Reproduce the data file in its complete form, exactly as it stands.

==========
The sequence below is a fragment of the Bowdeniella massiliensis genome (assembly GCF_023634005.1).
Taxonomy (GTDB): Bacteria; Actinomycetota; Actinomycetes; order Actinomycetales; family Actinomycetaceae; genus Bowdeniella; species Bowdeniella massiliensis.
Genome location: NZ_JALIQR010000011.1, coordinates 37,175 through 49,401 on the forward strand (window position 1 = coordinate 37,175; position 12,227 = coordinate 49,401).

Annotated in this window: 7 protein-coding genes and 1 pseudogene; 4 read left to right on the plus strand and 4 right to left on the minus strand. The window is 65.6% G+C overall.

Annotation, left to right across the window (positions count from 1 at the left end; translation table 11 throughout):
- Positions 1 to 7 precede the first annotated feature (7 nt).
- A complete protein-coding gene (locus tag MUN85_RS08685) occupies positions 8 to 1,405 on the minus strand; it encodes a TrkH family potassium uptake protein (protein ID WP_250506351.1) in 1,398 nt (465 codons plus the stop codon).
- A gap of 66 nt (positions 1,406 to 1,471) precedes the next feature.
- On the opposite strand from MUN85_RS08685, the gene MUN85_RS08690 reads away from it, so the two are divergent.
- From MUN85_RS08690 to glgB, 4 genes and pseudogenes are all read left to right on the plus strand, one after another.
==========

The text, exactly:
The sequence below is a fragment of the Bowdeniella massiliensis genome (assembly GCF_023634005.1).
Taxonomy (GTDB): Bacteria; Actinomycetota; Actinomycetes; order Actinomycetales; family Actinomycetaceae; genus Bowdeniella; species Bowdeniella massiliensis.
Genome location: NZ_JALIQR010000011.1, coordinates 37,175 through 49,401 on the forward strand (window position 1 = coordinate 37,175; position 12,227 = coordinate 49,401).

Annotated in this window: 7 protein-coding genes and 1 pseudogene; 4 read left to right on the plus strand and 4 right to left on the minus strand. The window is 65.6% G+C overall.

Annotation, left to right across the window (positions count from 1 at the left end; translation table 11 throughout):
- Positions 1 to 7 precede the first annotated feature (7 nt).
- A complete protein-coding gene (locus tag MUN85_RS08685) occupies positions 8 to 1,405 on the minus strand; it encodes a TrkH family potassium uptake protein (protein ID WP_250506351.1) in 1,398 nt (465 codons plus the stop codon).
- A gap of 66 nt (positions 1,406 to 1,471) precedes the next feature.
- On the opposite strand from MUN85_RS08685, the gene MUN85_RS08690 reads away from it, so the two are divergent.
- From MUN85_RS08690 to glgB, 4 genes and pseudogenes are all read left to right on the plus strand, one after another.